What are human rights?

Human rights are rights inherent to all human beings, whatever our nationality, place of residence, sex, national or ethnic origin, colour, religion, language, or any other status. We are all equally entitled to our human rights without discrimination. These rights are all interrelated, interdependent and indivisible.

Universal human rights are often expressed and guaranteed by law, in the forms of treaties, customary international law , general principles and other sources of international law. International human rights law lays down obligations of Governments to act in certain ways or to refrain from certain acts, in order to promote and protect human rights and fundamental freedoms of individuals or groups.

The Right to Food in Scotland (with BSL)

Food is critical to each and every one us, both as individuals and as a society.  It is an essential component of the human right to an adequate standard of living, which allows each of us to live a life of dignity.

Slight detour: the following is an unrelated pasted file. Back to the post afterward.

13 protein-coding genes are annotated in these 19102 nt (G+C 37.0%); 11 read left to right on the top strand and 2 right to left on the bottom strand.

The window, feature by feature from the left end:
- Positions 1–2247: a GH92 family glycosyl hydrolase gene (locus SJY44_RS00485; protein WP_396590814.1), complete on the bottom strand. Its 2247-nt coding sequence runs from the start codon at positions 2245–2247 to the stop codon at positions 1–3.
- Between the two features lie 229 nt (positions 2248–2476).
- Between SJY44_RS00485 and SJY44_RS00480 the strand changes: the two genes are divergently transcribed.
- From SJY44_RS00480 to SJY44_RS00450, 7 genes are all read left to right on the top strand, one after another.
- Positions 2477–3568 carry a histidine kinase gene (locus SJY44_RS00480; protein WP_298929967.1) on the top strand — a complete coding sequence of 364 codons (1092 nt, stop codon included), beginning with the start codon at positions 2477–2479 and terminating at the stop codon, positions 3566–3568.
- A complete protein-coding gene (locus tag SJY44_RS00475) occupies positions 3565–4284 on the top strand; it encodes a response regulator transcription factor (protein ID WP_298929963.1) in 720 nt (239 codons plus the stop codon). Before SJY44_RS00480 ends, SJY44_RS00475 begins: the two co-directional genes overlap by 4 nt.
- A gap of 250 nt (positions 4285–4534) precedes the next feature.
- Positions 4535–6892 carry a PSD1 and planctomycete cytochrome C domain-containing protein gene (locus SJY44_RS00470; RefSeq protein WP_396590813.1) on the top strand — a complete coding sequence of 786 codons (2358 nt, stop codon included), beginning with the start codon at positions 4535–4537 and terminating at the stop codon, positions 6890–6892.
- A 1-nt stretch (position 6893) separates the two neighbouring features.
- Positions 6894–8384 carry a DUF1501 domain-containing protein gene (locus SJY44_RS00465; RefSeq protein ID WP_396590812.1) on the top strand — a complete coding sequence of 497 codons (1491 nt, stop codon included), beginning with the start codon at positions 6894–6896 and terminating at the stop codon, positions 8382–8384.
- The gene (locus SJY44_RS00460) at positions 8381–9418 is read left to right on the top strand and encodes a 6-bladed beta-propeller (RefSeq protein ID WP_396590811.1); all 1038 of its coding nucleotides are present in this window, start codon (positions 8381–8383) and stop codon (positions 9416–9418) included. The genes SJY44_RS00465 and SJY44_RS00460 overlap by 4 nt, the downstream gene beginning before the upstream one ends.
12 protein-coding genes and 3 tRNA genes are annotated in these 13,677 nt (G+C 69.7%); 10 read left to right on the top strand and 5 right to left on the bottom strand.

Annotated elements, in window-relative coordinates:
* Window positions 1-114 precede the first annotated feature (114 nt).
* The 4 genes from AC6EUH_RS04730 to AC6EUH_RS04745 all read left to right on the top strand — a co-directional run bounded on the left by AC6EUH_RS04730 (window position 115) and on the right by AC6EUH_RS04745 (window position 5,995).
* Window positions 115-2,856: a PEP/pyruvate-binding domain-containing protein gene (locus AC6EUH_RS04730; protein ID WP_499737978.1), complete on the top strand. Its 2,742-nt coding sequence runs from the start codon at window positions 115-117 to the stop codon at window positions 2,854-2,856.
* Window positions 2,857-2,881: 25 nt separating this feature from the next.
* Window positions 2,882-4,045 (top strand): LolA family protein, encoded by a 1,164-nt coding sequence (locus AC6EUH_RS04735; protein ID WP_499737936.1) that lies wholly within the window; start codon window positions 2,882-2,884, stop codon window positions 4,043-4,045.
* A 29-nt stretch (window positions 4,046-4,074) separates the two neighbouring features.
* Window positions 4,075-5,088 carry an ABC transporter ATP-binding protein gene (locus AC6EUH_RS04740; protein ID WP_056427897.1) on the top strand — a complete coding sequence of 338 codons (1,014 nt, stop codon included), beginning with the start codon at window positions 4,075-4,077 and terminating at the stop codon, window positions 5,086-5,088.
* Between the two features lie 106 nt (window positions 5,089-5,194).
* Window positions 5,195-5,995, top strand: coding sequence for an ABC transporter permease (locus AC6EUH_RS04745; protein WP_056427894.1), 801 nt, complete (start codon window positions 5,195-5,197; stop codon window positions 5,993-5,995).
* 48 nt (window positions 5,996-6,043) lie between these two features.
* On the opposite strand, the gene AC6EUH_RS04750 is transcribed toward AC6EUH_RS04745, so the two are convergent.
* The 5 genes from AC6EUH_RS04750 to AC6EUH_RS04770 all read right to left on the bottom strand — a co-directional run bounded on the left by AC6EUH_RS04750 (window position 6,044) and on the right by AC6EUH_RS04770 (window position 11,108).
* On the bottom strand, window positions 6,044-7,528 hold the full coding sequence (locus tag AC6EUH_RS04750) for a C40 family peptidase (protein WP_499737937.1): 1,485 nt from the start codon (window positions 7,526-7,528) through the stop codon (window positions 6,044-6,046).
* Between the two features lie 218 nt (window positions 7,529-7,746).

Watch our latest animation, produced in partnership with Nourish Scotland, on what the right to food means in Scotland and how we can make the right to food real for everyone. 

Human Rights Act 1998

In Scotland, civil and political rights are protected by the Human Rights Act 1998 and provisions in the Scotland Act 1998. These rights come from the European Convention on Human Rights (ECHR). Other rights are also recognised under international treaties which apply to Scotland. These are mainly economic, social and cultural rights. They include rights relating to employment, housing, health, education and adequate standards of living. The European Union also guarantees the rights of people in Scotland in areas where EU law applies. These laws cover civil, political, economic, social and cultural rights. The Scottish Ministerial Code is clear that Ministers must comply with the law, including international law and human rights treaty obligations.